{'attachments': [], 'avatar_url': None, 'created_at': 1544810700, 'favorited_by': [], 'group_id': '11112233', 'id': '882882828288288282', 'name': 'Johnny Test', 'sender_id': '22558899', 'sender_type': 'user', 'source_guid': 'android-11111111-3eee-4444-9999-aaaabbbbcccc', 'system': False, 'text': "Hello everyone!", 'user_id': '55551111'}

We can see from the message’s data that the sender’s name “Jonny Test” and the text was “Hello everyone!” Next, we should organize our API results as Python objects to be easier to expand on.

Creating Classes for API Objects

Now that we’re ready to start processing the data from the API, it’s a good time to create objects to represent our API objects. With Python classes, we can keep only the data we need and begin to process our own information. We’ll initialize our API objects by passing them the decoded Python object from api_request(request). This way, we can more easily add class properties without needing to change our request function.

Let’s make two classes, Group and Message:

class Message:
    def __init__(self, json):
        self.user_id = json['user_id']
        self.name = json['name']
        self.text = json['text']

class Group:
    def __init__(self, json):
        self.id = json['group_id']
        self.name = json['name']
        self.messages = []

Then we can add a method to Group to fetch its recent messages:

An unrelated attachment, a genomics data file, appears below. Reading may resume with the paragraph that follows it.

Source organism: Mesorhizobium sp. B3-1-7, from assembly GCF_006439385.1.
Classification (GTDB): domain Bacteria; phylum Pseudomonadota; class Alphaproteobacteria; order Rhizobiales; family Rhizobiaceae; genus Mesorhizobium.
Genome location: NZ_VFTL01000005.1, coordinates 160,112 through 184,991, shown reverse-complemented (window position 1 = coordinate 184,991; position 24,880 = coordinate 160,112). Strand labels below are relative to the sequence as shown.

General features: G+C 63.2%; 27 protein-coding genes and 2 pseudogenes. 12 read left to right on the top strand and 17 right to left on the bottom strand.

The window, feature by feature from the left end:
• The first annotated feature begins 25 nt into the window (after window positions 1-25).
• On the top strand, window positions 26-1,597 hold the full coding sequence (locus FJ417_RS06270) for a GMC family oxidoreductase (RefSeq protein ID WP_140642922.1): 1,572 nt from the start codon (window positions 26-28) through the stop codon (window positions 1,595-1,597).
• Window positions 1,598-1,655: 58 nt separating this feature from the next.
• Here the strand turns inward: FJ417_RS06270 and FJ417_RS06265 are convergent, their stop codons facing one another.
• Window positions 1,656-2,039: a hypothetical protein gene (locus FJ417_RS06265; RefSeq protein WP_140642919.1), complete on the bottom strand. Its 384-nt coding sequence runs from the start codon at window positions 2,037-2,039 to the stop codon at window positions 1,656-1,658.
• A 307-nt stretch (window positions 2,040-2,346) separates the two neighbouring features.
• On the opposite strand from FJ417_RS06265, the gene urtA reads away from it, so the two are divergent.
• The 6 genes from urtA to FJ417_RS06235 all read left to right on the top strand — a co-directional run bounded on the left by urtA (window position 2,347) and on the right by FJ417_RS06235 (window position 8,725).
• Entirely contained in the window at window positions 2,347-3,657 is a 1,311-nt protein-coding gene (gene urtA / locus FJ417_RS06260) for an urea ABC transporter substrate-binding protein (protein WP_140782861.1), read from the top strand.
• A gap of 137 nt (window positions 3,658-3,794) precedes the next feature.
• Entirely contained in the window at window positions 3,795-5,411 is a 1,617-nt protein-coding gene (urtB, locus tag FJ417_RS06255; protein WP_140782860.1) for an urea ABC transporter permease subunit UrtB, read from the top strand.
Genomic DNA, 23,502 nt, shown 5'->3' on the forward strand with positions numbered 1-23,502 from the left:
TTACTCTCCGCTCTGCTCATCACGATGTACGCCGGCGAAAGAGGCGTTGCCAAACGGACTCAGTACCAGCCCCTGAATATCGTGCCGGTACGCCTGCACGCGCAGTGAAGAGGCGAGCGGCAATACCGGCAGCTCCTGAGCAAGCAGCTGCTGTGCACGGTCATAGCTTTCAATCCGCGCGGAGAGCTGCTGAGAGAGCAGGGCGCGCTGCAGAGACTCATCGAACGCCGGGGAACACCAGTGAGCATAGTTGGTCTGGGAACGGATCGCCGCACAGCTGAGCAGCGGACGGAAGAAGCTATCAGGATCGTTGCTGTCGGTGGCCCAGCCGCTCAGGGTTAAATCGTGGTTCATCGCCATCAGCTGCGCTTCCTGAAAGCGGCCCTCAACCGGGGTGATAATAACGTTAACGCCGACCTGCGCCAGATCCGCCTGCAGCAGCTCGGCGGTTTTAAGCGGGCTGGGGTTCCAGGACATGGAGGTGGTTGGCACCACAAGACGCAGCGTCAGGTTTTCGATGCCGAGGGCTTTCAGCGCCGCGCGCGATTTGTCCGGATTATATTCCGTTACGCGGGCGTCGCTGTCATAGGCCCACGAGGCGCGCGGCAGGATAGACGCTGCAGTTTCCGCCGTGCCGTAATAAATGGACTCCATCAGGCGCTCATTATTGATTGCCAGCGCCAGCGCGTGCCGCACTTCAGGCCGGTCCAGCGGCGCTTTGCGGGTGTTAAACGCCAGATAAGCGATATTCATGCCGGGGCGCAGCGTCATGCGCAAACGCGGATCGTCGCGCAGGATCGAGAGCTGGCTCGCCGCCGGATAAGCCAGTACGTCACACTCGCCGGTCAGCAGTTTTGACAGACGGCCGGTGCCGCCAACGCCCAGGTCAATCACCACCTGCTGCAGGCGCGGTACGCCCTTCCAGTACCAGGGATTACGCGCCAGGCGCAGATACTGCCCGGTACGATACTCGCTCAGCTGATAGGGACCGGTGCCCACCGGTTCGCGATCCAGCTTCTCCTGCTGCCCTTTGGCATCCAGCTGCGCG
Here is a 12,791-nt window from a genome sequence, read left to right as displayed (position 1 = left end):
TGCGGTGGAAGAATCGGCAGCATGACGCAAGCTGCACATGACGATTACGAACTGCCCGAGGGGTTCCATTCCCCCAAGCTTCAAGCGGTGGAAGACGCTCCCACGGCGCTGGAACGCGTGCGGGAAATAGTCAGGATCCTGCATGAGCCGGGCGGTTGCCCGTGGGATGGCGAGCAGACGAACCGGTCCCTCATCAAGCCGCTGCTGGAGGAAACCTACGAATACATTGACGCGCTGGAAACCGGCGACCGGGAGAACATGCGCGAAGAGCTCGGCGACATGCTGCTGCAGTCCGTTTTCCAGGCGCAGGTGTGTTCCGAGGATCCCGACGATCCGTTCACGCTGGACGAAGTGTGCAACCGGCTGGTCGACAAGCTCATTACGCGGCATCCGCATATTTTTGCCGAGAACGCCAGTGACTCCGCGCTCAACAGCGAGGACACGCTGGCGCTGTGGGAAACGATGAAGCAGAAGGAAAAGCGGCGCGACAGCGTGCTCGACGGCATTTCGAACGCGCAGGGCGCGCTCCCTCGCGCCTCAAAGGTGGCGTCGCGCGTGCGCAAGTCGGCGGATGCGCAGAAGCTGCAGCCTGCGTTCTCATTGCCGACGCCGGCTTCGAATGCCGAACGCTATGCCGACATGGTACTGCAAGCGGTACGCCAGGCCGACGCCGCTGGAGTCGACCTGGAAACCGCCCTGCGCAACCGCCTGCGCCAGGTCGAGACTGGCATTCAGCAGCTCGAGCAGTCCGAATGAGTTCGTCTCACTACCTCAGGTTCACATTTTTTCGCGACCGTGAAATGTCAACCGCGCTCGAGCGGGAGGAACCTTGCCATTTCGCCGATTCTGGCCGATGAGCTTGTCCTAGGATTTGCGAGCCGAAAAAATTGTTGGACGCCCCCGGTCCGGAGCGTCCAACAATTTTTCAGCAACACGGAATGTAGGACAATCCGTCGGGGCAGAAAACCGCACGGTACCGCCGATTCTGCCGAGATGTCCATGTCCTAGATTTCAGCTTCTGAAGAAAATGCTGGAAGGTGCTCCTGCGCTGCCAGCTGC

def get_recent_messages(self):
    messages = get_messages_for_group(self.id)

    # Convert each message to our object
    for message in messages:
        new_message_object = Message(message)
        self.messages.append(new_message_object)

And then we can use our script to print out the messages for a group:

import json
import requests

API_KEY = 'YOUR_API_KEY'
BASE_URL = 'https://api.groupme.com/v3'

def api_request(request):
    '''Returns the data from a request (eg /groups)'''
    url = f'{BASE_URL}{request}?token={API_KEY}'
    req = requests.get(url)

    if not req.content:
        return None

    # We only want the data associated with the "response" key
    return json.loads(req.content)['response']

def get_messages_for_group(group_id):
    response = api_request(f'/groups/{group_id}/messages')

    # Just return the messages and none of the metadata
    return response['messages']

class Message:
    def __init__(self, json):
        self.user_id = json['user_id']
        self.name = json['name']
        self.text = json['text']

class Group:
    def __init__(self, json):